The Laws of Robotics created by Isaac Asimov determine that a robot cannot injure humans. That’s in fiction. In the “real world”, the San Francisco Police Department (SFPD), in the United States, proposes a policy that allows the use of robots as a lethal force. With that, the machines would have “permission to kill”🇧🇷
The SFPD project foresees that robots will only be used in situations where the risk of death is imminent, both for police officers and ordinary citizens. Another condition is that the robots only come into action when there is no less drastic force option.
The idea is not unique to the SFPD. O Verge says that in 2016, Dallas police equipped a bomb-disarming robot with an explosive to kill an individual who murdered five police officers. At the time, the Dallas police chief stated that he had no other option to stop the subject.
In general, proposals for the use of robots as a lethal force by the police emphasize that this method would only be used as a last resort, when all other resources prove insufficient for the situation.
On the other hand, the subject has raised a number of ethical and public safety issues. There is concern that, under the argument of protecting police officers, robots are used in ways that harm civil rights, for example.
Boston Dynamics is against
One of the movements that contradict or question the use of robots as a lethal force is promoted by companies in the sector. In October, the Boston Dynamics has teamed up with companies like Agility Robotics, ANYbotics and Open Robotics to criticize the idea:
We believe that adding weapons to remotely or autonomously operated robots that are widely available to the public and capable of reaching previously inaccessible places where people live and work creates new harm risks and serious ethical issues.
Boston Dynamics’ positioning is remarkable because the company is behind robots that can be adapted with some ease to carry weapons. It is the case of “robot dog” Spotcapable of exploring rough terrain, climbing stairs, among other actions.
According to TechCrunchthe letter published by Boston Dynamics and the other robotics companies may be a reaction to Ghost Robotics’ partnership with the US military.
Ghost Robotics also has a quadruped robot. Last year, images surfaced of this robot equipped with a weapon so intimidating that, next to him, Spot looks like a poodle.
The images caused so much controversy that, sought by the TechCrunch, Ghost Robotics has stated that it only supplies robots to the military, but is not responsible for what is done with them. “We are not going to dictate to our government customers how they should use the robots.”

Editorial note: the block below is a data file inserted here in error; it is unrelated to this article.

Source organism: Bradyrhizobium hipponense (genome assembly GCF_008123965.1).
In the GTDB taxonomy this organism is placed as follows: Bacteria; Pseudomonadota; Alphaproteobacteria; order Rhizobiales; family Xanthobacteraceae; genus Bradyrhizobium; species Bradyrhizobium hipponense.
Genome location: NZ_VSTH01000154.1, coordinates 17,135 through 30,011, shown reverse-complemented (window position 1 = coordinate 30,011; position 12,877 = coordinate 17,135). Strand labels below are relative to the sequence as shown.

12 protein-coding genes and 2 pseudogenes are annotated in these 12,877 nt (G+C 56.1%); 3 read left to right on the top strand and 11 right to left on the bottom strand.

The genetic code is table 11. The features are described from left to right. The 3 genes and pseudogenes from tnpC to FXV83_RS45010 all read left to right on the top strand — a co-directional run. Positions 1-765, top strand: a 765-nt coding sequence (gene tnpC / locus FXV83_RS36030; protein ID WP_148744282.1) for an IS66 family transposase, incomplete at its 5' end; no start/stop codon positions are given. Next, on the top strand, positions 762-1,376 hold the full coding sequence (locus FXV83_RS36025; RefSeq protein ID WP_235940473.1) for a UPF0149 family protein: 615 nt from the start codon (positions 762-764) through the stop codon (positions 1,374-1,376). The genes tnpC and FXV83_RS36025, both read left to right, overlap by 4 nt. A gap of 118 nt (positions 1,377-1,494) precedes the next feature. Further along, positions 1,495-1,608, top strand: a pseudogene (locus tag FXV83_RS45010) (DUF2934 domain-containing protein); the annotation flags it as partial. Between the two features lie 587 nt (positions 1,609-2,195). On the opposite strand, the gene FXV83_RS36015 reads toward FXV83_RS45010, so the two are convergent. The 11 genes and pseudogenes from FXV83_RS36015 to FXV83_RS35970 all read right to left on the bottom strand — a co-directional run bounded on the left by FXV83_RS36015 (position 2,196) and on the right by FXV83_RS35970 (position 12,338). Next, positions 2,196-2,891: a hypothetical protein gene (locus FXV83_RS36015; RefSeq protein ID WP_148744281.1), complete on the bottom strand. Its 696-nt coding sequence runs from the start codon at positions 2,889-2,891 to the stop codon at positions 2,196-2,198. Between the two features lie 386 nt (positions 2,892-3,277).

San Francisco could set precedent
The subject has come back to light recently because of the proposal from the San Francisco Police. But this story began in an unusual way.
According to the newspaper Mission Location, that proposal includes a list of robots that the SFPD has. There are 17, 12 of which are in operation. They are mainly used for detection or disarming of explosives, training and simulations.
The list was created because of a California law that aims to make police activity more transparent. This includes defining what can be done with robots. The proposed definition contained an Asimov-style rule that prohibited the use of robots as a force against anyone.
But the instruction ended up being replaced by another that provides for the use of robots as lethal force when there is a risk to the lives of police officers or ordinary citizens.
Then the discussion on the matter resumed. Officials, civil rights advocates and lawyers fear that the SFPD proposal is the first step towards the disproportionate use of robots as a lethal force.
There are also concerns that the law will open up space for robots designed specifically as weapons, which would only exacerbate the situation.
“We are living in a dystopian future where we are debating whether police can use robots to execute citizens without a trial, jury or judge,” says Tifanei Moyer of the San Francisco Lawyers Committee for Civil Rights.
The draft proposal was unanimously approved last week. But there is still time for the idea to be dropped or discussed again. The full proposal will go through a San Francisco board of supervisors on the 29th.